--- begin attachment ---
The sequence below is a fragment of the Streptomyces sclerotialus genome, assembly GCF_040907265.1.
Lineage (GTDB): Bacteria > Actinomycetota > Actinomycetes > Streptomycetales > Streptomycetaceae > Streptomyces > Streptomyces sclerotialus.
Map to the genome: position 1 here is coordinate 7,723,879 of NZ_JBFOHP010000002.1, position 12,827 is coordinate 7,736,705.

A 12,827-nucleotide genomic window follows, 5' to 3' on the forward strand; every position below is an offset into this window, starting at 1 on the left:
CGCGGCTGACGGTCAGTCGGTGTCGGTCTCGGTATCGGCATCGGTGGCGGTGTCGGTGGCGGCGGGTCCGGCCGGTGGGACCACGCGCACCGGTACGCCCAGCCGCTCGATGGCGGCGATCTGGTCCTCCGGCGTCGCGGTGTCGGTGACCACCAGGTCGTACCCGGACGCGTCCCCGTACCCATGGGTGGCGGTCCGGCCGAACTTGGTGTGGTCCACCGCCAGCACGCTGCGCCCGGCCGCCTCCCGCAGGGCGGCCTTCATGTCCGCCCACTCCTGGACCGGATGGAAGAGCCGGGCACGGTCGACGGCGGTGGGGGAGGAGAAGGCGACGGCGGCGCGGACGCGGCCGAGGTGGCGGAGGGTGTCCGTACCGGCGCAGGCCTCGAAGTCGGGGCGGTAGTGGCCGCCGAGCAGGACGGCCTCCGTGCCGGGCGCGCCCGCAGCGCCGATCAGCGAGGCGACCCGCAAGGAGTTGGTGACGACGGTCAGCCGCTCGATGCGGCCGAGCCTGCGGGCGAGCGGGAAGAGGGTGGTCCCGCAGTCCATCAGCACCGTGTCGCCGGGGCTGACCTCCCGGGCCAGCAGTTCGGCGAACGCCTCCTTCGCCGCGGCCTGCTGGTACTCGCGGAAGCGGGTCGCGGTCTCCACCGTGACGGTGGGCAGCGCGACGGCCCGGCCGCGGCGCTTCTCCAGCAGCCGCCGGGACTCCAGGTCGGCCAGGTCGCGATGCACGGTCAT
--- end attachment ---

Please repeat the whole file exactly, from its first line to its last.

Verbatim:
The sequence below is a fragment of the Streptomyces sclerotialus genome, assembly GCF_040907265.1.
Lineage (GTDB): Bacteria > Actinomycetota > Actinomycetes > Streptomycetales > Streptomycetaceae > Streptomyces > Streptomyces sclerotialus.
Map to the genome: position 1 here is coordinate 7,723,879 of NZ_JBFOHP010000002.1, position 12,827 is coordinate 7,736,705.

A 12,827-nucleotide genomic window follows, 5' to 3' on the forward strand; every position below is an offset into this window, starting at 1 on the left:
CGCGGCTGACGGTCAGTCGGTGTCGGTCTCGGTATCGGCATCGGTGGCGGTGTCGGTGGCGGCGGGTCCGGCCGGTGGGACCACGCGCACCGGTACGCCCAGCCGCTCGATGGCGGCGATCTGGTCCTCCGGCGTCGCGGTGTCGGTGACCACCAGGTCGTACCCGGACGCGTCCCCGTACCCATGGGTGGCGGTCCGGCCGAACTTGGTGTGGTCCACCGCCAGCACGCTGCGCCCGGCCGCCTCCCGCAGGGCGGCCTTCATGTCCGCCCACTCCTGGACCGGATGGAAGAGCCGGGCACGGTCGACGGCGGTGGGGGAGGAGAAGGCGACGGCGGCGCGGACGCGGCCGAGGTGGCGGAGGGTGTCCGTACCGGCGCAGGCCTCGAAGTCGGGGCGGTAGTGGCCGCCGAGCAGGACGGCCTCCGTGCCGGGCGCGCCCGCAGCGCCGATCAGCGAGGCGACCCGCAAGGAGTTGGTGACGACGGTCAGCCGCTCGATGCGGCCGAGCCTGCGGGCGAGCGGGAAGAGGGTGGTCCCGCAGTCCATCAGCACCGTGTCGCCGGGGCTGACCTCCCGGGCCAGCAGTTCGGCGAACGCCTCCTTCGCCGCGGCCTGCTGGTACTCGCGGAAGCGGGTCGCGGTCTCCACCGTGACGGTGGGCAGCGCGACGGCCCGGCCGCGGCGCTTCTCCAGCAGCCGCCGGGACTCCAGGTCGGCCAGGTCGCGATGCACGGTCAT